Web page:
An empyema is a collection of pus within an anatomical cavity. Usually, the term refers to empyema thoracis which is the collection of pus in the pleural space. It is a pleural effusion that has become infected with bacteria resulting in the formation and collection of pus in the pleural cavity.
An empyema should be suspected in patients with pulmonary infection if there is persisting or recurrent pyrexia despite treatment with a suitable antibiotic. Patients with empyema due to aerobic bacterial infection usually have high and remittent pyrexia, rigors, sweating, malaise and weight loss. Blood counts show polymorphonuclear leukocytosis and high C-reactive protein. Locally, there is pleural pain, breathlessness, cough and sputum. Empyema with anaerobic bacterial infections involving the pleural space presents with a subacute illness with symptoms for more than 7 days.
Low grade fever, weight loss and anemia is commonly seen. Clinical signs of pleural effusion are present such as decreased or absent breath sounds, dull notes on percussion, a decreased tactile fremitus. Large pleural effusions may show an evidence of tension and contralateral tracheal shift .
An empyema will only heal if infection is eradicated and the empyema space is obliterated, allowing apposition of the visceral and parietal pleural layers.
Treatment of non-tuberculous empyema
Treatment of tuberculous empyema
Immediate initiation of antitubercular chemotherapy is essential. The pus in the pleural space is aspirated through a wide-bore needle with intercostal tube drainage if necessary until the pus ceases to reaccumulate. Surgery is occasionally required to ablate a residual empyema space.
Mortality rate from empyema is higher in the presence of cardiac and respiratory comorbidities, immunosuppressive states and old age. Surgical procedures including decortication and/or an open drainage procedure are required in 15-25% of patients. Fibrothorax with restriction and encasement of the lung in thickened, often calcified pleura, is a late complication in tuberculous empyema. Death rates are estimated to be approximately 10% .
70% of empyema thoracis are caused by bacterial pneumonia. 30% cases arise as complications of previous cardiothoracic surgery, in which case Staphylococcus aureus is the most common bacteria. Apart from surgery, empyema may arise with the bacterial spread locally or through blood such as from esophageal perforation or septicemia. Streptococcus pneumoniae and Staphylococcus aureus account for nearly 70% of aerobic gram-positive cultures isolated in empyema. Aerobic gram-negative organisms are mainly Klebsiella, Pseudomonas and Hemophilus species .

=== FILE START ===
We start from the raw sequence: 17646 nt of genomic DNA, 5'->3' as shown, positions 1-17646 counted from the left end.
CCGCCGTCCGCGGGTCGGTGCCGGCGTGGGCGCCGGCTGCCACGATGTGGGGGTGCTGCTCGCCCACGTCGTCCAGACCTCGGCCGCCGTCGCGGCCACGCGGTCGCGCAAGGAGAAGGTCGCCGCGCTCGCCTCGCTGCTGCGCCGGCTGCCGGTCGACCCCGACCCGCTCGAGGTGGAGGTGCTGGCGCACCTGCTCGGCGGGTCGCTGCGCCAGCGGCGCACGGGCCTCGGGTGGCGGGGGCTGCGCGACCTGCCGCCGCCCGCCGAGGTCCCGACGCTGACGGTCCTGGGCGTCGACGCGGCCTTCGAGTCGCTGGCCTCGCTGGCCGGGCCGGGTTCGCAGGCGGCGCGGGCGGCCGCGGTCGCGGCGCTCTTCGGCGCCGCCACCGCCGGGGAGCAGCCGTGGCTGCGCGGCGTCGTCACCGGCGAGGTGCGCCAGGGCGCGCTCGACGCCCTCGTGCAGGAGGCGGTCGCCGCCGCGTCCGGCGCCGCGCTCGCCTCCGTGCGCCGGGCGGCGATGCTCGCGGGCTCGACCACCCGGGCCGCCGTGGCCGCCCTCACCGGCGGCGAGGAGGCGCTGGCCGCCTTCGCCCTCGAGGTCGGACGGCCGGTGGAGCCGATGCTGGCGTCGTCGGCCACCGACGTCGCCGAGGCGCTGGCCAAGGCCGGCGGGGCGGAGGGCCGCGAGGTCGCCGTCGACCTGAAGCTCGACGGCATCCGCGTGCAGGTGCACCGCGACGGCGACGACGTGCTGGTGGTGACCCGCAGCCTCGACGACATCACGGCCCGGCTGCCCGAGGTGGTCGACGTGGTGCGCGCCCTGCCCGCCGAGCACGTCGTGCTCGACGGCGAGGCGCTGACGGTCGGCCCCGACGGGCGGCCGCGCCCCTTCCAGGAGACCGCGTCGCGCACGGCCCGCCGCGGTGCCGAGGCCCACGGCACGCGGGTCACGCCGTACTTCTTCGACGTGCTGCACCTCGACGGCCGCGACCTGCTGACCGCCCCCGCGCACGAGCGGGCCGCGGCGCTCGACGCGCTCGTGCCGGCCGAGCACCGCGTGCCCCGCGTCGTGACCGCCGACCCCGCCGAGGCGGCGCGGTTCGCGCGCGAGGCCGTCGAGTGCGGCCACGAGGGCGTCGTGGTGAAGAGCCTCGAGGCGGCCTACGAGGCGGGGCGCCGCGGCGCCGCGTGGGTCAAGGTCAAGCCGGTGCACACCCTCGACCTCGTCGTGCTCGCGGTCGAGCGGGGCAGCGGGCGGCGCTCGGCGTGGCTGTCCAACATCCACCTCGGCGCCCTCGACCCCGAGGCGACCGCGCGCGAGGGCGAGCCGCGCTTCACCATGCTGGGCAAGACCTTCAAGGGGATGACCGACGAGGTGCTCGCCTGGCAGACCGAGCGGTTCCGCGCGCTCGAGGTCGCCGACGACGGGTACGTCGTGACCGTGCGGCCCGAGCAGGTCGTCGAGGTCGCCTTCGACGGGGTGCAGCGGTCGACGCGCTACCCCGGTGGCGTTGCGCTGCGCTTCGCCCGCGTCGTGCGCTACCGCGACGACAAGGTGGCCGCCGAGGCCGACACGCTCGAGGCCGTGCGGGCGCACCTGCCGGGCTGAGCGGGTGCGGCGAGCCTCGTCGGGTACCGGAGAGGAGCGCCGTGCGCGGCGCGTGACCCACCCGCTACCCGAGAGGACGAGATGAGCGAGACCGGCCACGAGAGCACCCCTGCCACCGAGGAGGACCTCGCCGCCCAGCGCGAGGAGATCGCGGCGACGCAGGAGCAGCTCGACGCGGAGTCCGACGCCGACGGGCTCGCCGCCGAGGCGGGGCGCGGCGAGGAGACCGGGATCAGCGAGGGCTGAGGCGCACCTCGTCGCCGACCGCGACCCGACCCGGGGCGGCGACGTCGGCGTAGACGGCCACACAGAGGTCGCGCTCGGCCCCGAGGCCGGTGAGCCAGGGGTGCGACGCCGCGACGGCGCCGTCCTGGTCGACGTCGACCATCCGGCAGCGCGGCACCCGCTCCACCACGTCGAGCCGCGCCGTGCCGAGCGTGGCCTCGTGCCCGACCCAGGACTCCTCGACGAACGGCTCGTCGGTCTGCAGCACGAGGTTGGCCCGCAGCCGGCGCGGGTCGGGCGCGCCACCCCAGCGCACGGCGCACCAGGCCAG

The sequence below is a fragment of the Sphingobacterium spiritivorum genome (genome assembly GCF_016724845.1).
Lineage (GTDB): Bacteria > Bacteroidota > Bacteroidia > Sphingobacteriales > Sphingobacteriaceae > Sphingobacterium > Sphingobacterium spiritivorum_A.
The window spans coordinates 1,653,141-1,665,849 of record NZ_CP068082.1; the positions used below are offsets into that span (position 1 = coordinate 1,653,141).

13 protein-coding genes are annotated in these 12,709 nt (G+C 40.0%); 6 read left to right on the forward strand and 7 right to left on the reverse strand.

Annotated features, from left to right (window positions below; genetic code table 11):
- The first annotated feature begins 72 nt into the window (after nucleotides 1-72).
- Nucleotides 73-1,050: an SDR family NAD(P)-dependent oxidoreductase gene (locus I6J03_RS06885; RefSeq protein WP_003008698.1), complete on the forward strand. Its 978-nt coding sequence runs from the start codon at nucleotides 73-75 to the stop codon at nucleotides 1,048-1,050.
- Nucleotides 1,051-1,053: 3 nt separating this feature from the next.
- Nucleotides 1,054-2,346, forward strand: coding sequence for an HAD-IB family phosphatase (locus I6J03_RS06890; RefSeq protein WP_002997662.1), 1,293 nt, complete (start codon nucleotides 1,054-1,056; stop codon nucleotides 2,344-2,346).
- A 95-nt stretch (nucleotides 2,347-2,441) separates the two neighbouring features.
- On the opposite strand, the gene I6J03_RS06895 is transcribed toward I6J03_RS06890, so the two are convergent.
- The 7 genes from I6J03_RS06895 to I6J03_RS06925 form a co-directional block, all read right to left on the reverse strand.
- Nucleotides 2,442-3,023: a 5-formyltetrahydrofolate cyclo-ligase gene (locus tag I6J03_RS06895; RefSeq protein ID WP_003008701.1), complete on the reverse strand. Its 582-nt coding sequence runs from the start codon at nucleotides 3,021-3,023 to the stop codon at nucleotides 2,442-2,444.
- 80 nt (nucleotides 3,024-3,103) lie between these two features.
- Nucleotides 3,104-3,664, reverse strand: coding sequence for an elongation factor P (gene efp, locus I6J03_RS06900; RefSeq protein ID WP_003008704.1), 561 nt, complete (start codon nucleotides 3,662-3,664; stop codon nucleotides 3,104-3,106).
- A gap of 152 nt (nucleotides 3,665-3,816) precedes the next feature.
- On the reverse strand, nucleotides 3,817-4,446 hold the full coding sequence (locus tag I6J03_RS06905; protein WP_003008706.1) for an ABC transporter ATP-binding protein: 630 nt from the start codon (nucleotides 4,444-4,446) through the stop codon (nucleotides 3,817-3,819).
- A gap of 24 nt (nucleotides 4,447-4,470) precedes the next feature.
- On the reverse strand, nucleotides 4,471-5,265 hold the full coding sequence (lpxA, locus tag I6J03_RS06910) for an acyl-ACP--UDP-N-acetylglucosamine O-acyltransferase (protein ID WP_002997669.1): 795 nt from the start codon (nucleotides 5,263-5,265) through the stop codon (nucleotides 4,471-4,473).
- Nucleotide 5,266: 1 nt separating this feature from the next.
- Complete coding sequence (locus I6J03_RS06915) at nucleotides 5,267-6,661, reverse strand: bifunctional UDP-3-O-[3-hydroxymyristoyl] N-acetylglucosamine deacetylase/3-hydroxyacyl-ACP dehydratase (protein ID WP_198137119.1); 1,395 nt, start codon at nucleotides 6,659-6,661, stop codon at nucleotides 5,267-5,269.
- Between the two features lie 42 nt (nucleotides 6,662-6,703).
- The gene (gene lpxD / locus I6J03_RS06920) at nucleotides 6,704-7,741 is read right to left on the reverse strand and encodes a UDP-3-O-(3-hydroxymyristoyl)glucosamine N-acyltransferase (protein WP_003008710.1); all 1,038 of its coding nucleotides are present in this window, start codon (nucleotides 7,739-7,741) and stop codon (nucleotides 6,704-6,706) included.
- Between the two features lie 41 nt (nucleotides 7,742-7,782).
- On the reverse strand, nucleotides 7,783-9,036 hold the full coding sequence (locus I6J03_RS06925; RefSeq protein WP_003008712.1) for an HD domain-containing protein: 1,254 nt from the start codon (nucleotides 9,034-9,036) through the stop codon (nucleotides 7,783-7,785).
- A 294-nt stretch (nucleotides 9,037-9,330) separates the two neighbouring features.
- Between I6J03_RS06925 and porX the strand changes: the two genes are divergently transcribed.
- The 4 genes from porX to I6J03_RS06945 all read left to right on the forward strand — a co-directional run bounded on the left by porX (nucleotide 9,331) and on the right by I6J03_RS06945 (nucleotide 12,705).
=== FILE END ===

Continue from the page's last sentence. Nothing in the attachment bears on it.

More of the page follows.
In the United States, approximately 500,000 to 750,000 patients are diagnosed with parapneumonic effusions per year- of which nearly 5 to 10% require a drainage or surgical procedure. Children, elderly and debilitated persons are at a higher risk for developing empyema. Other risk factors include pneumonia requiring hospitalization and coexisting diseases like rheumatoid arthritis, bronchiectasis, diabetes mellitus, alcoholism and gastroesophageal reflux disease. Chalmers et al identified 7 clinical factors that predict the development of empyema: an albumin value of less than 30 g/L, a platelet count of greater than 400,000,000,000/L, a C-reactive protein level of greater than 100 mg/L, a serum sodium value of less than 130 mmol/L, and a history of intravenous drug or alcohol abuse. A decreased risk was found in a history of chronic obstructive pulmonary disease .
5 to 10 days after the onset of pneumonia, bacterial invasion of the pleural space occurs leading to the accumulation of polymorphonuclear leukocytes, bacteria, and cellular debris in the form of a thick inflammatory exudate in the pleural space. The pleural fluid may test positive for microorganisms. The pus in the pleural space is often under considerable pressure and if the condition is not adequately treated, pus may rupture into a bronchus causing a bronchopleural fistula and pyopneumothorax or track through the chest wall with the formation of a subcutaneous abscess or sinus (termed empyema necessitans). Loculation and septation may occur .
An empyema is a collection of pus within an anatomical cavity. The condition may occur for example in the uterus, the appendix or the gallbladder. Usually, the term refers to thoracic empyema which is mostly caused by bacterial invasion of the pleural space. It may present with acute symptoms of fever, chest pain and sputum in case of aerobic infections; or a more indolent subacute febrile illness with weight loss in anaerobic infections.
Clinically, empyema is characterized by decreased or absent breath sounds and dullness on percussion. Complete blood counts, microbiological analysis of sputum or pleural fluid, imaging studies of chest and ultrasound are used for diagnosis. Treatment modalities include pleural drainage, surgery, broad spectrum antibiotics and infusion of intrapleural thrombolytic agents. Mortality rates are around 10% .
Empyema is a collection of pus inside the thin space between the inner lining of your chest wall and the surface of the lungs. Most commonly, empyema results as a complication of pneumonia or lung abscess. Sometimes it may happen after a surgery on the chest. The patients have fever, cough, shortness of breath, and chest pain that increases on breathing or movement of chest. They may have a low grade fever, loss of appetite and weight loss in some infections. Antibiotics to treat the bacterial infection and medications for the fever are given to treat this condition. The pus is drained using chest tube to allow the lungs to expand normally.